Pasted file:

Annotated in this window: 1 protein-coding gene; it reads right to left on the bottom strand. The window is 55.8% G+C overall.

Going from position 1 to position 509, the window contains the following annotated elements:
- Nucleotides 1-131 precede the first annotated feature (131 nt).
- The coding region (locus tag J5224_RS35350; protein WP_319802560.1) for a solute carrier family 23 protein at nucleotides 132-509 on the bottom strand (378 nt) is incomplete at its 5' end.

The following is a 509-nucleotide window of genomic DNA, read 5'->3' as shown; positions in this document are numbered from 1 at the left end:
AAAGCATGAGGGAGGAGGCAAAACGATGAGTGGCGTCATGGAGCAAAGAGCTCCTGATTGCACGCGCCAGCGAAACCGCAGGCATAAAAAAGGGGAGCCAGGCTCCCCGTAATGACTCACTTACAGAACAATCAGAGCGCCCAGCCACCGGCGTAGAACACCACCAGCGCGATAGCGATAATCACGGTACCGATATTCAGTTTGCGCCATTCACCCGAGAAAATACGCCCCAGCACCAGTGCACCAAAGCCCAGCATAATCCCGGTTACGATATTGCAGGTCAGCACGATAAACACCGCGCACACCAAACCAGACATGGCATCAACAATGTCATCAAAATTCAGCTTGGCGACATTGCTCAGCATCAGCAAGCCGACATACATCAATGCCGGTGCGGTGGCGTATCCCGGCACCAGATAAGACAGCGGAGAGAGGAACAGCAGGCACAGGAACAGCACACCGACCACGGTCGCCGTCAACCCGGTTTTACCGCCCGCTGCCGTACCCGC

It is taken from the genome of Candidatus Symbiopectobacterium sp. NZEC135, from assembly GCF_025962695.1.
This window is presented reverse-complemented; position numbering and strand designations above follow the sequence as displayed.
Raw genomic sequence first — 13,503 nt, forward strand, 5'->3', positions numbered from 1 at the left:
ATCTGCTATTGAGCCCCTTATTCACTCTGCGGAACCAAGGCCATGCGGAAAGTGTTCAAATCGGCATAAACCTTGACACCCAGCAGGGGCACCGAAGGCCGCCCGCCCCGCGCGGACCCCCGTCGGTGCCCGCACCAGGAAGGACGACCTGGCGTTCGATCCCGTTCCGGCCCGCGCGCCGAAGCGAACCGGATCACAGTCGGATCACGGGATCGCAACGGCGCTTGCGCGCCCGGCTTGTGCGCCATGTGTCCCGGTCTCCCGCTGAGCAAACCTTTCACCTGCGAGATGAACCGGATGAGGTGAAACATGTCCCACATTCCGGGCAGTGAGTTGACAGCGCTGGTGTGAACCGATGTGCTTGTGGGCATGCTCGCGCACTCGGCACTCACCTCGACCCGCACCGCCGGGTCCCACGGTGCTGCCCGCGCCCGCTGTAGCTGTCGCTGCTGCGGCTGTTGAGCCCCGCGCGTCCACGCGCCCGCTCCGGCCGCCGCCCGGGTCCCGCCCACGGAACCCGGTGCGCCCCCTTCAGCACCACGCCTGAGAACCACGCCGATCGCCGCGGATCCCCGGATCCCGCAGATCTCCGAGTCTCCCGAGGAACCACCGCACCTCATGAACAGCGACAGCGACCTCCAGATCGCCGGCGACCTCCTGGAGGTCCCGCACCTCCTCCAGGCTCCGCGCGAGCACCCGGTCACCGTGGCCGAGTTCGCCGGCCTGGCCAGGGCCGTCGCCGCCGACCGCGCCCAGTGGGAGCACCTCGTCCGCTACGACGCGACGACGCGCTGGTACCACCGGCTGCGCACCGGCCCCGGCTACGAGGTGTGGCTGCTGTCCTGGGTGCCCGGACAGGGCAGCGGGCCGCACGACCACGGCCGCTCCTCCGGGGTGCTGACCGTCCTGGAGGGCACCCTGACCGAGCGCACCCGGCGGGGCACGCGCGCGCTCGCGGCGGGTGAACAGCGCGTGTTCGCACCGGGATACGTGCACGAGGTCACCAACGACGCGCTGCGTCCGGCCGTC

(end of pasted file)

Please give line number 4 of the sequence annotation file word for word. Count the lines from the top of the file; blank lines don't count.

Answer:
- The coding region (locus tag J5224_RS35350; protein WP_319802560.1) for a solute carrier family 23 protein at nucleotides 132-509 on the bottom strand (378 nt) is incomplete at its 5' end.